Breathing is an action as thoughtlessly automatic as the waves lapping at a beach’s shoreline. It is what it is, or is it? Believe it or not, there is a correct way to breathe. Diaphragmatic breathing, sometimes known as abdominal or belly breathing, involves inhaling and exhaling from your diaphragm, as opposed to chest (thoracic) breathing. This breath technique offers a host of benefits, and it’s easy to master with a little practice.

            Eupnea, the scientific term for diaphragmatic breathing, is actually a natural and relaxed form of breathing practiced by all mammals (yes, we are born breathing correctly!) As the stressors of adulthood increase, we begin carrying our tension in the neck and shoulders. This usually results in tight upper body muscles and a collapsed chest, leaving your lungs restricted while keeping all that good oxygen locked up in your chest. Taking shallow chest breaths perpetuates the cycle of anxiety and stress by increasing our blood pressure, heart rate, and muscle tension.

            I’m sure you’ve heard of it, but what exactly is a diaphragm, and what does it do? The diaphragm is a muscle located between the base of the ribcage and the navel. I used to think the diaphragm was what caused my belly to expand when I took a deep breath, but it actually sinks down on the inhale and rises up at carbon dioxide is expelled. I like to think of the diaphragm as a soft pillow- as the lungs inflate with oxygen, they gently squish the diaphragm down to make room for all the fresh air.

            Practicing diaphragmatic breathing can offer a variety of benefits to calm the mind and body. This breathing technique can increase lung capacity and has been shown to help populations with COPD. Diaphragmatic breathing increases the amount of oxygen delivered to the blood and decreases the amount of effort involved in breathing by lowering the heart rate (meaning your fave HIIT class might not feel like death!) Engaging in diaphragmatic breathing will strengthen your diaphragm, but it will also help strengthen your core muscles (talk about a win-win.) Diaphragmatic breathing has been proven helpful for treating symptoms of IBS, as it facilitates the removal of waste products. Practicing this breath technique promotes stress resilience, which in turn strengthens the immune system.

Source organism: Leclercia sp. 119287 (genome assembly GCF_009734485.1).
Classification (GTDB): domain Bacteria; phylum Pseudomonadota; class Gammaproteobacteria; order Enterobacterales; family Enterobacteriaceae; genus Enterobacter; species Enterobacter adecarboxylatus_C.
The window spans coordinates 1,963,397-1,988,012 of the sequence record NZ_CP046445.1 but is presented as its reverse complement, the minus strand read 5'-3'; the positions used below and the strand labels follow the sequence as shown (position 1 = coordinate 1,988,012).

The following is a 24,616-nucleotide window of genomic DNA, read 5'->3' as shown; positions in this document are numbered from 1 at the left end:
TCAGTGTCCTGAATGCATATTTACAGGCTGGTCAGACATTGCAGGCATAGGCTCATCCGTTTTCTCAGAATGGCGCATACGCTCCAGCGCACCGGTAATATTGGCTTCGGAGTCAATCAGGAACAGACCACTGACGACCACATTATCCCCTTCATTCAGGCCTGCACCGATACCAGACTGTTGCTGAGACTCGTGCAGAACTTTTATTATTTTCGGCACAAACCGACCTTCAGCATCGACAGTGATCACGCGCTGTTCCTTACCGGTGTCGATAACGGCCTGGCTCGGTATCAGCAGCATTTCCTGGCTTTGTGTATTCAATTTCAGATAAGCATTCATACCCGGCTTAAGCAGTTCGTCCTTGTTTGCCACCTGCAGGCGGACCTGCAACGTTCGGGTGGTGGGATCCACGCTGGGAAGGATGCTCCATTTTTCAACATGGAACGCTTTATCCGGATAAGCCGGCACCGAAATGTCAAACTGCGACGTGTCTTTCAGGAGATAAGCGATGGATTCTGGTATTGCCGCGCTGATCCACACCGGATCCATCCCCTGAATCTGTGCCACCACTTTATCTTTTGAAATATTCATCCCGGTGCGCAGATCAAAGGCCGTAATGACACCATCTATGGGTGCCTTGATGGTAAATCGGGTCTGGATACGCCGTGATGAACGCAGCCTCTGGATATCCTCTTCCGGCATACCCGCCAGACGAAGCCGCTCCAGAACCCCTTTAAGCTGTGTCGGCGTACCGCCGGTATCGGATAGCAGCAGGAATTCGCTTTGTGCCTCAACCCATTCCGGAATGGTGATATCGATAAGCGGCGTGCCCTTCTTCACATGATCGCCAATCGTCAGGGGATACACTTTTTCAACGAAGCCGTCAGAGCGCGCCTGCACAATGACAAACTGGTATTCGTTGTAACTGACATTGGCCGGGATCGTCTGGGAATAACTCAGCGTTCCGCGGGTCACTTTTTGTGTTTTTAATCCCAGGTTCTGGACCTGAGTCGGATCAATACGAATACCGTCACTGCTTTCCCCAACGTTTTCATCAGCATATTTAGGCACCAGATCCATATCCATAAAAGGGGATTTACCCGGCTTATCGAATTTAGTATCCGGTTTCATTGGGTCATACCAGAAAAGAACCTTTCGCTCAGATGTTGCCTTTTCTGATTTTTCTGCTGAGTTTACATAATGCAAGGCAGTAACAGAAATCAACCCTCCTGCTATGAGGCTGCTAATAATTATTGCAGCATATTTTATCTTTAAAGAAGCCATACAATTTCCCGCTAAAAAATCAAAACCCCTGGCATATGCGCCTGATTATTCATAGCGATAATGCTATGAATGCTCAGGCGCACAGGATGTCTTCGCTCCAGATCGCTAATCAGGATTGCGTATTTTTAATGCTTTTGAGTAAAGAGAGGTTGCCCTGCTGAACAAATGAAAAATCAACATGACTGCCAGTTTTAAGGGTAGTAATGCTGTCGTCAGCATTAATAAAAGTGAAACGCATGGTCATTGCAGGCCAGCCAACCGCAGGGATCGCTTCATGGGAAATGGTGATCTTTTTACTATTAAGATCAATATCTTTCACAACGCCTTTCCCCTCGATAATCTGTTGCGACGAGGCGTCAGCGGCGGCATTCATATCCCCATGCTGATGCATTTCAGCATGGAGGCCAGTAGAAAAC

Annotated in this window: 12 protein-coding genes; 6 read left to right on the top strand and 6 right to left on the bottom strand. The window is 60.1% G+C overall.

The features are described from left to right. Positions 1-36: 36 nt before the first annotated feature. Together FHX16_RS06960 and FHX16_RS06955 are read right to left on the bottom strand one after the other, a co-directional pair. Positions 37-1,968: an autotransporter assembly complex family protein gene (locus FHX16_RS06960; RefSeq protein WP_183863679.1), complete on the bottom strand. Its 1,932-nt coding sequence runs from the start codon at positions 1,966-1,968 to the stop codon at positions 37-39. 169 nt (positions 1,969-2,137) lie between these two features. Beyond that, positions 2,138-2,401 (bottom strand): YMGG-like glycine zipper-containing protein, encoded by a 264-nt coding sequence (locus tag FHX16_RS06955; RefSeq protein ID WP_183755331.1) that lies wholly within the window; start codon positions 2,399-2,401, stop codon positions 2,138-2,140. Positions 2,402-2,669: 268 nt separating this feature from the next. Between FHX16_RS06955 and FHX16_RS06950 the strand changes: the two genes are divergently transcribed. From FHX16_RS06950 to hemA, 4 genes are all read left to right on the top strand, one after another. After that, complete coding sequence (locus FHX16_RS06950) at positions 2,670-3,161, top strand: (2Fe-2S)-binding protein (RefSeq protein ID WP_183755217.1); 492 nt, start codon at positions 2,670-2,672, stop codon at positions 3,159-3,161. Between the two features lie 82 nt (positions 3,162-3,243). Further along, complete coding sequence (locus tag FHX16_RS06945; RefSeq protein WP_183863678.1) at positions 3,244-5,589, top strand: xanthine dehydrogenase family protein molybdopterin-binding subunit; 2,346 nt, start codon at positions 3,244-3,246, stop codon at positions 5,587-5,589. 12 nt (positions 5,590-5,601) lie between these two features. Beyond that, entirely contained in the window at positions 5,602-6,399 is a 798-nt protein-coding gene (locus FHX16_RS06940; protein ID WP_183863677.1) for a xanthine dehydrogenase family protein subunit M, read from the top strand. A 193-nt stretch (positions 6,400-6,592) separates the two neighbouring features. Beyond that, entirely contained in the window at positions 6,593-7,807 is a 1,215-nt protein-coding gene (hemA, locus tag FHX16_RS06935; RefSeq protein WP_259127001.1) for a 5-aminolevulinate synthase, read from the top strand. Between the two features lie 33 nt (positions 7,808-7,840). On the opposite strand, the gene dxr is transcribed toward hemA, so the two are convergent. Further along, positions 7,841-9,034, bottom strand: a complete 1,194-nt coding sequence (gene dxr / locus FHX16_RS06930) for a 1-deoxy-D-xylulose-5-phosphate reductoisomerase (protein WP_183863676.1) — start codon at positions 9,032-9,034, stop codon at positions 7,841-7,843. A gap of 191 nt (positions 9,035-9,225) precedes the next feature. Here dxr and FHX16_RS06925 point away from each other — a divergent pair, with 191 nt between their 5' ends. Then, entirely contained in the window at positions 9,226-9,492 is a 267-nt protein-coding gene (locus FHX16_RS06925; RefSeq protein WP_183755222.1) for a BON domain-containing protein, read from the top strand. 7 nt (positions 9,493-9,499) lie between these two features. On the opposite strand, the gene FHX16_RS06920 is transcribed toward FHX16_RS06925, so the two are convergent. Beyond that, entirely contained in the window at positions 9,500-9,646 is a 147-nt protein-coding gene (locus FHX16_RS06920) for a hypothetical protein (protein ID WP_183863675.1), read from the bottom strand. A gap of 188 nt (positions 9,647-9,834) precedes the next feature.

Let’s Get Breathing (the right way!)

1. Come into a comfortable seated or lying position with one hand on your chest and the other on your belly.

2. Inhale through the nose for a count of 4, exhale out the mouth for a count of 6.

3. Start by practicing 5-10mins/day, gradually increasing to a few times a day. It will feel taxing at first, but stay diligent and it will become easier and more automatic with practice.

Pro Tips:

  • Make the exhale heavy like a sigh to expel deeply.
  • On the inhale, focus on the pressure of the belly rising into your palm, and hug your navel toward your spine on the exhale.
  • Try to keep the shoulders relaxed, and tune into the smooth rhythm and sound of your breath.
  • I like to imagine my belly button is a straw and I’m sipping the air into my diaphragm.

If meditation sparks your interest and you’d like to learn additional breathing techniques to increase your calm and focus, check our post on Yoga Breathing to Prepare for Any Occasion.

Written by Erin Hackbarth

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